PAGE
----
Yesterday I complained about the deterioration of backcountry-skiing conditions caused by last week’s rain and thaw. But what has happened to ice-climbing conditions?
I am a novice ice climber. In my mind, I figured a little rain and a little melting followed by subfreezing temperatures would improve conditions. More water means more ice, right?
Not necessarily, according to Don Mellor, author of Blue Lines: An Adirondack Ice Climber’s Guide.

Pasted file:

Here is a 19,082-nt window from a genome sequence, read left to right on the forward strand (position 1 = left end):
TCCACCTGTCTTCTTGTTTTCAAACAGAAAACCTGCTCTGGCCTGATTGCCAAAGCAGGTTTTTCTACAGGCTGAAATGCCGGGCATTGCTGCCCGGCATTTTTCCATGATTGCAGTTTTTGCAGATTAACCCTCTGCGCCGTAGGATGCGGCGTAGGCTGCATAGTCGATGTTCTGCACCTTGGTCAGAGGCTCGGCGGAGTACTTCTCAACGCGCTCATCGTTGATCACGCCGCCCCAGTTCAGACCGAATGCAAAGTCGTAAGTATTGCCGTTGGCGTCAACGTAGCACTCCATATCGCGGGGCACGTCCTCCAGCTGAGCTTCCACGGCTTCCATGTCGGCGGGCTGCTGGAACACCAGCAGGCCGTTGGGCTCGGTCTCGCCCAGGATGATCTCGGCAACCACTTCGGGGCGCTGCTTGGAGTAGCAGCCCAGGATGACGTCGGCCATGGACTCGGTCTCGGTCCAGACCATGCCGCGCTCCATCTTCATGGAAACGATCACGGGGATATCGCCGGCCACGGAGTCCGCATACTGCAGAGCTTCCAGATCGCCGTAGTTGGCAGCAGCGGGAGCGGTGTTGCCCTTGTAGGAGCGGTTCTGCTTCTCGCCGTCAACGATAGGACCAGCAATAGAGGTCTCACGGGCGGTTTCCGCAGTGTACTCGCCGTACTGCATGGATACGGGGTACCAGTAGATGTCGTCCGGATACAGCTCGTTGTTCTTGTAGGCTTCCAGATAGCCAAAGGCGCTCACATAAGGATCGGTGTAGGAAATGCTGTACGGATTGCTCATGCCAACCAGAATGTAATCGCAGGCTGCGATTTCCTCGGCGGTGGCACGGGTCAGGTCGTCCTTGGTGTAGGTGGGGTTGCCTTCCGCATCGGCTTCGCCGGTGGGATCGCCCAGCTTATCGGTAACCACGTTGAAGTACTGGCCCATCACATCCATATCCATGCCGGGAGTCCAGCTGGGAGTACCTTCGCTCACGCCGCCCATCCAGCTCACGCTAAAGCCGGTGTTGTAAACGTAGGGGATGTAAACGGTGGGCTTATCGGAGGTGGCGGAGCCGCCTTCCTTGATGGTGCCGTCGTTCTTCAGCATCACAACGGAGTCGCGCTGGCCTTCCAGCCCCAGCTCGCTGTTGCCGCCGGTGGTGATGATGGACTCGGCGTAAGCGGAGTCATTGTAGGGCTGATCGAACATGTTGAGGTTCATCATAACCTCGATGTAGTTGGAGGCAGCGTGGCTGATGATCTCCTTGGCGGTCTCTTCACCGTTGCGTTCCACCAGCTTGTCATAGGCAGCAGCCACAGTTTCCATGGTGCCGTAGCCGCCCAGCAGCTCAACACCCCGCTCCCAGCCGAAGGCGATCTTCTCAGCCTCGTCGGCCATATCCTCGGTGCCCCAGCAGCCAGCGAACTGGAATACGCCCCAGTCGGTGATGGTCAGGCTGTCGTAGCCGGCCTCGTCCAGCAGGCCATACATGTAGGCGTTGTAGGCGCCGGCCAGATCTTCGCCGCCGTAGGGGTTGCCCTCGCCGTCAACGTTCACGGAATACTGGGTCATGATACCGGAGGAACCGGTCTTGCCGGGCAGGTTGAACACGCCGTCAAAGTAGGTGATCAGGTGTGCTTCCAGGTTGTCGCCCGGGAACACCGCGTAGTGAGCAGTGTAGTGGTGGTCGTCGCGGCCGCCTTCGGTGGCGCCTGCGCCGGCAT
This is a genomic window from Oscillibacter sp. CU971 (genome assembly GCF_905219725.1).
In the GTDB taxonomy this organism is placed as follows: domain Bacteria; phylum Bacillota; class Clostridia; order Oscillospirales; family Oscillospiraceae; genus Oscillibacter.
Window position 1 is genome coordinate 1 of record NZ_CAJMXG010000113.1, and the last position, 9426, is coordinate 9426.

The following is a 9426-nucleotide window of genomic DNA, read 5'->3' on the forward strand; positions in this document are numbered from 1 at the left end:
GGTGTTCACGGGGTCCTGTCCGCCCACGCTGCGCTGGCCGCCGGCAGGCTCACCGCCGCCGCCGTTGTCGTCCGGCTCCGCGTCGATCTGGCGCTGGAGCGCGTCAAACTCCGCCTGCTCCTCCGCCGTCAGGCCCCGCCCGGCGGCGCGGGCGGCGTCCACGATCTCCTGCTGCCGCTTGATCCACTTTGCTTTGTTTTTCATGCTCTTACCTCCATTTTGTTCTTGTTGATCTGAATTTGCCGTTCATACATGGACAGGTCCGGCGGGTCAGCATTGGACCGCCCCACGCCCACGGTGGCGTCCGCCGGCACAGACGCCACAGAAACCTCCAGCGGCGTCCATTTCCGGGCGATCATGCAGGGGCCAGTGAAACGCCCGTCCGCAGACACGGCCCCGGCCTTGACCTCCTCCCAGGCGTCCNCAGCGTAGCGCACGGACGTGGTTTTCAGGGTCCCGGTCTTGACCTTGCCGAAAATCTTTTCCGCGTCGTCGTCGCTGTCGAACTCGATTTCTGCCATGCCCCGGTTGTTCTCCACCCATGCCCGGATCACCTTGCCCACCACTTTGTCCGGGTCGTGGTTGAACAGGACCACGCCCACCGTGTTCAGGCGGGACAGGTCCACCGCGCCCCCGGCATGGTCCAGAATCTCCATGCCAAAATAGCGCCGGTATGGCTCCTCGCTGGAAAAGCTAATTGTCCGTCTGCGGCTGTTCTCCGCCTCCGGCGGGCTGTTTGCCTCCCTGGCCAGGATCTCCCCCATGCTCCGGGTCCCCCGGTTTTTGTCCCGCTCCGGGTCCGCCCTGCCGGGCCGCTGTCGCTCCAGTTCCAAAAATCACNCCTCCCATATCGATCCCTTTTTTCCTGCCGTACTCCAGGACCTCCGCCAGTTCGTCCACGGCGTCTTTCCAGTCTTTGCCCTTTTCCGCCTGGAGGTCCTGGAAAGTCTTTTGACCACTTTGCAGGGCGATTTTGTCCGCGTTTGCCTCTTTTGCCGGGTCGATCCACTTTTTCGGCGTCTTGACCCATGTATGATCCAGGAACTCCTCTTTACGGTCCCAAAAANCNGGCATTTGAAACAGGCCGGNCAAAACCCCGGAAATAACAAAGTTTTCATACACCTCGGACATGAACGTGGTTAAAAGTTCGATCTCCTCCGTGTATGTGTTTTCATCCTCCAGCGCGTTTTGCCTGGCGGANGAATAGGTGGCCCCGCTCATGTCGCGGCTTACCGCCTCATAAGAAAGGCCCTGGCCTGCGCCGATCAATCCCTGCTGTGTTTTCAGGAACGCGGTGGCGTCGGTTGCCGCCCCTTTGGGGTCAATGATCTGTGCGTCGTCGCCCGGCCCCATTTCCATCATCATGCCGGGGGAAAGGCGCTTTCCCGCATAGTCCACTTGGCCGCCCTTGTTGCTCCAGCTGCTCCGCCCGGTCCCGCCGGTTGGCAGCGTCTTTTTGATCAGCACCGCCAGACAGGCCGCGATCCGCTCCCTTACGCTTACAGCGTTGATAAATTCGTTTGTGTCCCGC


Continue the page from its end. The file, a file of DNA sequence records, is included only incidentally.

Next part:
Mellor has been climbing and studying ice for more than thirty-five years and has found that it is frustratingly unpredictable. Just because one route has good ice doesn’t mean another route will.
That said, Mellor thinks certain routes—particularly those in gullies, which hold a lot of ice—may have been helped by last week’s thaw. “Gullies have enough substance to weather a lot of abuse. I climbed Chouinard’s [above Chapel Pond] with my daughter on Saturday and found it fine. As I would have predicted,” Mellor told me yesterday.